We send email from our main domain "vocalsound.org". It is delivered through our hosting provider, which however sends it through a shared mailserver hosted on their generic domain (webland.ch).

This is getting to be a problem, since "From and EnvelopeFrom 2nd level mail domains are different", as for example SpamAssasin notes: SpamAssasin message

Some recipents such as gmail do not have a problem with this, they will simply mark the mail with a "sent through" / "via" note, such as: "[email protected] via webland.ch". gmail inbox message

Other mail servers (such as: laposte.net, free.fr, register.it) however will flag the email as SPAM, independently of its content, or even refuse to connect: "560 5.7.1 Service Service refused. LPN007_510". Or in some cases, they even pretend to deliver the email (the smtp connection is successful) but the email will never reach its intended recipient, not even as spam.

This is a huge problem not only for newsletters, but even for our daily correspondence: in order to keep in touch with some contacts, we had to open a gmail account because otherwise they will not receive our email.

Some years ago, we had our hosting at another provider, but never encountered this issue, since our mails resulted to be sent directly from our domain.

My questions:

1) Can this be considered a "bad practice" or even "misconfiguration" by our hosting provider, or is this usual practice on shared hosting?

2) To resolve the issue, should we consider changing hosting provider?

  • Consider setting up your own mail server on vocalsound.org
    – Moab
    Commented Jan 21, 2019 at 14:15
  • 1
    The total SpamAssasin score is low enough for this not to be considered serious. For analysis, we need to have the headers of such an email.
    – harrymc
    Commented Jan 21, 2019 at 14:45
  • You should be looking at the content of your enails and cleaning up your reputatuon. As Harry says, the negative weight is trivial and not a problem in itself. There are other factors coming in to play here - most likely reputational. (Could be your or your providers eputation or both, but its nit reflected in the Spanassassin score)
    – davidgo
    Commented Mar 20, 2019 at 9:39

1 Answer 1


After considerable research, today I answer myself: YES, it IS a hosting provider issue. Here are the reasons:

Today, SPF alone is not enough anymore to validate a sender for any serious email provider. Because of email-deliverability, more and more businesses rely on third-parties especially for newsletters, but not only: my office environment might rely on a cloud provider to enhance workflows, including emails, which will only rarely correspond with the domain hosting provider.

Consider that I might send my newsletters through someprovider.com. So I need to insert someproviders SPF space into my SPF record. But someprovider might be hosted by somecloudservice and have shifting IP addresses. In that case, someproviders SPF record might actually include the full address space of somecloudservice. This means that anybody else hosted not only on someprovider, but even on somecloudservice could spoof my emails, and SPF validation would still work!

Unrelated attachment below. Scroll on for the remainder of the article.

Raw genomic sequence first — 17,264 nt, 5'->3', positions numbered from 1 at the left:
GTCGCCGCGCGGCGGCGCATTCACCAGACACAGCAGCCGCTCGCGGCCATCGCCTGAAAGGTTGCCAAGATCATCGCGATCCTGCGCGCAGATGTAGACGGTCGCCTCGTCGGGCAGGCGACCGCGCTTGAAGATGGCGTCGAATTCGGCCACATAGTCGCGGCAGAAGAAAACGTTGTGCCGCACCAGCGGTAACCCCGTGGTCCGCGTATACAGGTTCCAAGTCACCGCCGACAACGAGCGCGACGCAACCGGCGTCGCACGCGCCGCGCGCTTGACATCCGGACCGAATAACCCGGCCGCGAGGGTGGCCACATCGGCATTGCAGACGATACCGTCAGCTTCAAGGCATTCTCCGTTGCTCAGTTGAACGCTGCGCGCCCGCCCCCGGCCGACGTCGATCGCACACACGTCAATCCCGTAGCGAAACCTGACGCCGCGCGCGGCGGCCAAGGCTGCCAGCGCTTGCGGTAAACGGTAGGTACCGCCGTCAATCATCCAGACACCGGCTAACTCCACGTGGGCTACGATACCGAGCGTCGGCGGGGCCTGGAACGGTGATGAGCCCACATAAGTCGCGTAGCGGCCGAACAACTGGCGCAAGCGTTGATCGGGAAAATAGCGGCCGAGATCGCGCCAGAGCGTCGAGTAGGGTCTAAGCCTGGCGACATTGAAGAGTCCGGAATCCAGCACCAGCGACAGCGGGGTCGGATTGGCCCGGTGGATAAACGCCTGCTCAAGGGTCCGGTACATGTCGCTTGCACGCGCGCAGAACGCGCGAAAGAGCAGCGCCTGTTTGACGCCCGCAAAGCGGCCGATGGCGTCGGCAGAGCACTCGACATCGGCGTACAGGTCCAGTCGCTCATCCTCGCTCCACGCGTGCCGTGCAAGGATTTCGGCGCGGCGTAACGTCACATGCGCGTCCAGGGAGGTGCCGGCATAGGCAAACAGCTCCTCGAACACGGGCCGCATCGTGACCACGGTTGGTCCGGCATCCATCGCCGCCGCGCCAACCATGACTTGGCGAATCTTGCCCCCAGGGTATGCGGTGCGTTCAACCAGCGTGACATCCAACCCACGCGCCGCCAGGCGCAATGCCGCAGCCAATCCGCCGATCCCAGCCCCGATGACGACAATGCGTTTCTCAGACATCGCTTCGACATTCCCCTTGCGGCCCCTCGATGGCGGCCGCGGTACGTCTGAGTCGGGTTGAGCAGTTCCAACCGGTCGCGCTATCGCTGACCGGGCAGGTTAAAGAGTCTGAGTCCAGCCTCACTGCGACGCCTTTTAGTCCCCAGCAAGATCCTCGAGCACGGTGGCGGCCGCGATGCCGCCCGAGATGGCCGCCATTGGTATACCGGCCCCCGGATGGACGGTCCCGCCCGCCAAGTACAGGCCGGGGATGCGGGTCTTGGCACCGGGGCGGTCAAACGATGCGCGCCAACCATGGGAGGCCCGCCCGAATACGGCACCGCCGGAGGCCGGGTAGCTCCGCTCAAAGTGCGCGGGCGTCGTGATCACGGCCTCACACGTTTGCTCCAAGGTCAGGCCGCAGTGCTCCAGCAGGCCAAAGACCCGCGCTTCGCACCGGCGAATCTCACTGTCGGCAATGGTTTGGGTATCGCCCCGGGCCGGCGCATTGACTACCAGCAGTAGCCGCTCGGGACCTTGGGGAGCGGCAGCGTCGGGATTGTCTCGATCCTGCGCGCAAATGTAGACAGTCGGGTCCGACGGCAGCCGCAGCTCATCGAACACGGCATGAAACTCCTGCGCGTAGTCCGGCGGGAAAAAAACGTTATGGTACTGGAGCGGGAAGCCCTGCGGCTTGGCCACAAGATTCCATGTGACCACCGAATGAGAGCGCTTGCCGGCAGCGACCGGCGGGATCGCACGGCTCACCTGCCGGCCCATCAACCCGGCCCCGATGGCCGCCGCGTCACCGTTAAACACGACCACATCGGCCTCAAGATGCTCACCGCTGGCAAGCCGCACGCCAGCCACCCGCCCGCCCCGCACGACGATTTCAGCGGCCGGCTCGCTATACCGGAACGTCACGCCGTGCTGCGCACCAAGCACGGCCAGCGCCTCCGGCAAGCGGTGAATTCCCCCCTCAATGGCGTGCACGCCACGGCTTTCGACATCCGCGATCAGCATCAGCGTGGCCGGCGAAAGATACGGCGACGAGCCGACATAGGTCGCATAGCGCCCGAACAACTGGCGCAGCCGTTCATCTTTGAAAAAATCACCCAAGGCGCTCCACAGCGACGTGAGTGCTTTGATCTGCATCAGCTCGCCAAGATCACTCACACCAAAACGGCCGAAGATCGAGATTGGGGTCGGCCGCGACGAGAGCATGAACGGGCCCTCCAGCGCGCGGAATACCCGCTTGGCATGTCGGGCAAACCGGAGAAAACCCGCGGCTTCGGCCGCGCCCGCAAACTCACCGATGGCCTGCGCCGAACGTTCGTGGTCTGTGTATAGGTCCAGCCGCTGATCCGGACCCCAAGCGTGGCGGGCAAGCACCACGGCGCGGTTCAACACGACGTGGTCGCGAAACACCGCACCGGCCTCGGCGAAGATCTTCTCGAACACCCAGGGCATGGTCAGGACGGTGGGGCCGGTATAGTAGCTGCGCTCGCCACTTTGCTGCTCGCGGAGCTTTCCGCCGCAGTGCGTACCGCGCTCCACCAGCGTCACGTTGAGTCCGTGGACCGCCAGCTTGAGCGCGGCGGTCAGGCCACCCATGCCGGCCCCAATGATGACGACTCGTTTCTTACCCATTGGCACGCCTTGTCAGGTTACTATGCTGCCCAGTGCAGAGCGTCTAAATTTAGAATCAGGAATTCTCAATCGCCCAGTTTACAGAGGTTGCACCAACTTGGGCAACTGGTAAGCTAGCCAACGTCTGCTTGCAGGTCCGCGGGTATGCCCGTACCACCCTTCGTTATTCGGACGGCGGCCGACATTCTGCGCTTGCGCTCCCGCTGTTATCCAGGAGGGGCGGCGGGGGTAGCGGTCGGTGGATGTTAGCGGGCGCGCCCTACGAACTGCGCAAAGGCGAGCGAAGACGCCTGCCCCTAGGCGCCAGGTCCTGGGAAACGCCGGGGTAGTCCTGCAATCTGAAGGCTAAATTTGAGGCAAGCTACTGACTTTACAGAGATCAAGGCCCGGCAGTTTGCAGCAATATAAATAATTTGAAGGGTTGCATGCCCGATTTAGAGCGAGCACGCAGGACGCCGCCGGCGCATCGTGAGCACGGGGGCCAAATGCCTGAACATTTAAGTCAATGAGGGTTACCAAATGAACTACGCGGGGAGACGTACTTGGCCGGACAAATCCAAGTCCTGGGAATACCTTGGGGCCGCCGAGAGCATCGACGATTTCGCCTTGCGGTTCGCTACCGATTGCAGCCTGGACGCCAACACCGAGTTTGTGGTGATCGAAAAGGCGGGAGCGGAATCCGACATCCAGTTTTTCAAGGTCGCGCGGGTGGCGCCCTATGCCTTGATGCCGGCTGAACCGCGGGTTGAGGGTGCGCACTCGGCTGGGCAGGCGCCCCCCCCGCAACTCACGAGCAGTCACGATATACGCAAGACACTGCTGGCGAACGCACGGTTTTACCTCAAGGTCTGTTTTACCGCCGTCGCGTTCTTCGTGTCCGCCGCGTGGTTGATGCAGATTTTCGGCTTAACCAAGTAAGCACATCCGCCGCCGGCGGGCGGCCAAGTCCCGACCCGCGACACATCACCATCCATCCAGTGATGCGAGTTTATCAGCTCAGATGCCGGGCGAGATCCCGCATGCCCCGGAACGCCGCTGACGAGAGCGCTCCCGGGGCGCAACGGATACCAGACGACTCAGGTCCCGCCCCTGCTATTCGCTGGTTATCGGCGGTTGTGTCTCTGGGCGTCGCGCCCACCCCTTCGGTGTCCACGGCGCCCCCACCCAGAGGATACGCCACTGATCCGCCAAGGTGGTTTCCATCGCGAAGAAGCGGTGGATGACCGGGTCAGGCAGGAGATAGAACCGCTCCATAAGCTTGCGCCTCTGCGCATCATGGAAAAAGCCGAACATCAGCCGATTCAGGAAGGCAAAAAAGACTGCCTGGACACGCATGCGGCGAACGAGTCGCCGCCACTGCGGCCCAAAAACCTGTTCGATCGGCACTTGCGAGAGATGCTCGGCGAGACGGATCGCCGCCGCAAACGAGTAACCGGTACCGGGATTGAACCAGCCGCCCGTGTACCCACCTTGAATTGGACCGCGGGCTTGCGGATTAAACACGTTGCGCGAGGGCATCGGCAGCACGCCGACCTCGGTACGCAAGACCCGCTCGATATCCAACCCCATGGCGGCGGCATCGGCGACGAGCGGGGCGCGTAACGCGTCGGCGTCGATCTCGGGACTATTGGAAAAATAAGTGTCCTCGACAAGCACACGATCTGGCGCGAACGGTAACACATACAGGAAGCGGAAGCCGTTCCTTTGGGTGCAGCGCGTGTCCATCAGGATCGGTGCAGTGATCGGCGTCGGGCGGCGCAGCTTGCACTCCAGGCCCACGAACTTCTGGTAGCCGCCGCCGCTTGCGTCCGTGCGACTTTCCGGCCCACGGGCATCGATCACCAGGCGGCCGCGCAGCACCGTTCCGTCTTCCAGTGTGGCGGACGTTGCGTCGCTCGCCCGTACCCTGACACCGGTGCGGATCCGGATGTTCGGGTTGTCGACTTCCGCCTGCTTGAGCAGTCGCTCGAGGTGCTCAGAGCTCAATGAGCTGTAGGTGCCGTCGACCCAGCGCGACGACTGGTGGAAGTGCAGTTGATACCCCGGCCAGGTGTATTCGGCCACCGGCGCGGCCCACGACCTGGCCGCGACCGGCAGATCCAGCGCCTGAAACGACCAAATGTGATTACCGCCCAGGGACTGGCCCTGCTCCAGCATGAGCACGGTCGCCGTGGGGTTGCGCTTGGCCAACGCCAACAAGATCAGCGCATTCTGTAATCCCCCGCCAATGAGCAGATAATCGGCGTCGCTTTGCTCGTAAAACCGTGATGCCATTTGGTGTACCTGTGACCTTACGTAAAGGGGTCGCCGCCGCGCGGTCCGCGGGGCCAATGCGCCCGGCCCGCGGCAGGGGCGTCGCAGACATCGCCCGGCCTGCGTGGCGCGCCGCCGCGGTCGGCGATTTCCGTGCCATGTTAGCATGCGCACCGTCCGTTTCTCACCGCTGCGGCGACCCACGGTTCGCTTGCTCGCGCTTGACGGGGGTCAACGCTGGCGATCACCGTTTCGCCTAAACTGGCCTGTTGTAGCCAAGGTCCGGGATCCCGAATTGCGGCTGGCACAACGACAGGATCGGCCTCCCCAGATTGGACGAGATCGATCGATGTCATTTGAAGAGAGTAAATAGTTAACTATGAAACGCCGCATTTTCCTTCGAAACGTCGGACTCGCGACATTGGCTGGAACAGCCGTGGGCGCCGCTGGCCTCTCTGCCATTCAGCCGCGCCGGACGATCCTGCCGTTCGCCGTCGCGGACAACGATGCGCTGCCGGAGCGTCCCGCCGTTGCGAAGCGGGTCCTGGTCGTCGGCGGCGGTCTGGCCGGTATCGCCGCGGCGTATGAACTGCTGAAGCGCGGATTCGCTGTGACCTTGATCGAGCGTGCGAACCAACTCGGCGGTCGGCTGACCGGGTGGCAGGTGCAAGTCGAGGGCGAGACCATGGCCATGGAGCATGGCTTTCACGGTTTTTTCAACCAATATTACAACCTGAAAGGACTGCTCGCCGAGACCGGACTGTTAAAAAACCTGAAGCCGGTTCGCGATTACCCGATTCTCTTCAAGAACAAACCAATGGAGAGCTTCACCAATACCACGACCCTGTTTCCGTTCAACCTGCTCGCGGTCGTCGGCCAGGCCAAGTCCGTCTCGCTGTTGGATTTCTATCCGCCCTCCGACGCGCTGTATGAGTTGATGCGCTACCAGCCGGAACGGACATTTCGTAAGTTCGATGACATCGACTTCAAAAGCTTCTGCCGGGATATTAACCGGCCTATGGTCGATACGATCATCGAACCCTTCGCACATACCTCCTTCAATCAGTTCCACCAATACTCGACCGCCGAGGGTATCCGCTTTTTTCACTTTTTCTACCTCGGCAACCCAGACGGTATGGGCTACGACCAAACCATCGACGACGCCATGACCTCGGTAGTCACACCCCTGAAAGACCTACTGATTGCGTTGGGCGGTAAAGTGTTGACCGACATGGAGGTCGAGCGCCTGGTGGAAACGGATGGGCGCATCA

That is one reason why gmail and other services will clearly indicate you that the email you received was sent through a third party (See google support documentation). For the same reason, Outlook / office 365 could flag such email as SPOOF (see here: microsoft office 365 documentation).

Only a valid DKIM signature can certify the actual sender of an email. That is why DKIM was created in the first place (Details: Wikipedia article - DKIM.org official website).

Since spoofing and phishing is an ever-growing issue, anybody should have the instruments to know who was the sender of a given email. This is why I strongly propose that any serious hosting provider should not only implement DKIM, but possibly activate it by default.

Also, I am quite sure that big email providers like the ones mentioned above, will soon start to penalize any emails which are not DKIM signed, especially since it has become an official internet standard already in 2011 (see Wikipedia article above). Spam & spoof are still a growing problem, and there will be a growing tendency to filter out any email which is not clearly legitimated.

So, we have changed our email provider, as without DKIM we have a smaller and smaller chance of our emails (not only newsletters, but daily business emails) reaching the inbox of the intended recipent.

Six months after having transitioned to our new email provider, I can confirm that the consequent implementation and use of DKIM has resolved ALL of our previous delivery issues.

  • When you configured this you have to use a subdomain. So for the example you gave, you sent email from "vocalsound.org" once you setup a subdomain e.g. "mail.vocalsound.org" did you also have to start sending email from "mail.vocalsound.org"? Commented Jan 6, 2023 at 10:54
  • @PaulBarclay Please read the links in the post. In our case, everything is set up directly by the hosting provider. DKIM signature is made by the mail server. Signature verification is made through a publicly available DNS entry. Subdomains are not mandatory, but in some cases, if you have subdomains, every subdomain will need a separate DKIM entry in the DNS: it really depends how the assigned mailserver(s) handle(s) the traffic.
    – 1NN
    Commented Jan 7, 2023 at 11:48

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